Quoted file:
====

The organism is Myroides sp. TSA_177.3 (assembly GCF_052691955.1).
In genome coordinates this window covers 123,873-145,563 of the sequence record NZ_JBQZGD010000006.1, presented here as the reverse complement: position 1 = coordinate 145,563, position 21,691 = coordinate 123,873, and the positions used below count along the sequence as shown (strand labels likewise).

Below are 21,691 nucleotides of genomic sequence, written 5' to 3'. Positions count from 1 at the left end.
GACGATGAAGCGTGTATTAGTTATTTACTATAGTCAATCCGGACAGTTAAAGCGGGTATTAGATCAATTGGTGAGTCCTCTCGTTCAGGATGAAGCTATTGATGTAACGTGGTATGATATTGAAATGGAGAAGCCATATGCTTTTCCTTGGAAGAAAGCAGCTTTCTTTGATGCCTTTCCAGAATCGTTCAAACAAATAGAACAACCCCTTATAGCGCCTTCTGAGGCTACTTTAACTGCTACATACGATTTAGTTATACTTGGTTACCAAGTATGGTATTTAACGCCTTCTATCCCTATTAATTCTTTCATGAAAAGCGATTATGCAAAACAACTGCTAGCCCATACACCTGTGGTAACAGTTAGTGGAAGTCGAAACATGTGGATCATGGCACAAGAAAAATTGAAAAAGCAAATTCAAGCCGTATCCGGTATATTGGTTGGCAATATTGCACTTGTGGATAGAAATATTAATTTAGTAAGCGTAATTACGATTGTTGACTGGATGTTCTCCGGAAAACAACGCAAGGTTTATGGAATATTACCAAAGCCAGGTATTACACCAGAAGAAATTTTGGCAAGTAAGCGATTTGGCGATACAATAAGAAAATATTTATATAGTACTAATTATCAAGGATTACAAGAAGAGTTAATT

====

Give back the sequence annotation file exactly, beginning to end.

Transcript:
The organism is Myroides sp. TSA_177.3 (assembly GCF_052691955.1).
In genome coordinates this window covers 123,873-145,563 of the sequence record NZ_JBQZGD010000006.1, presented here as the reverse complement: position 1 = coordinate 145,563, position 21,691 = coordinate 123,873, and the positions used below count along the sequence as shown (strand labels likewise).

Below are 21,691 nucleotides of genomic sequence, written 5' to 3'. Positions count from 1 at the left end.
GACGATGAAGCGTGTATTAGTTATTTACTATAGTCAATCCGGACAGTTAAAGCGGGTATTAGATCAATTGGTGAGTCCTCTCGTTCAGGATGAAGCTATTGATGTAACGTGGTATGATATTGAAATGGAGAAGCCATATGCTTTTCCTTGGAAGAAAGCAGCTTTCTTTGATGCCTTTCCAGAATCGTTCAAACAAATAGAACAACCCCTTATAGCGCCTTCTGAGGCTACTTTAACTGCTACATACGATTTAGTTATACTTGGTTACCAAGTATGGTATTTAACGCCTTCTATCCCTATTAATTCTTTCATGAAAAGCGATTATGCAAAACAACTGCTAGCCCATACACCTGTGGTAACAGTTAGTGGAAGTCGAAACATGTGGATCATGGCACAAGAAAAATTGAAAAAGCAAATTCAAGCCGTATCCGGTATATTGGTTGGCAATATTGCACTTGTGGATAGAAATATTAATTTAGTAAGCGTAATTACGATTGTTGACTGGATGTTCTCCGGAAAACAACGCAAGGTTTATGGAATATTACCAAAGCCAGGTATTACACCAGAAGAAATTTTGGCAAGTAAGCGATTTGGCGATACAATAAGAAAATATTTATATAGTACTAATTATCAAGGATTACAAGAAGAGTTAATT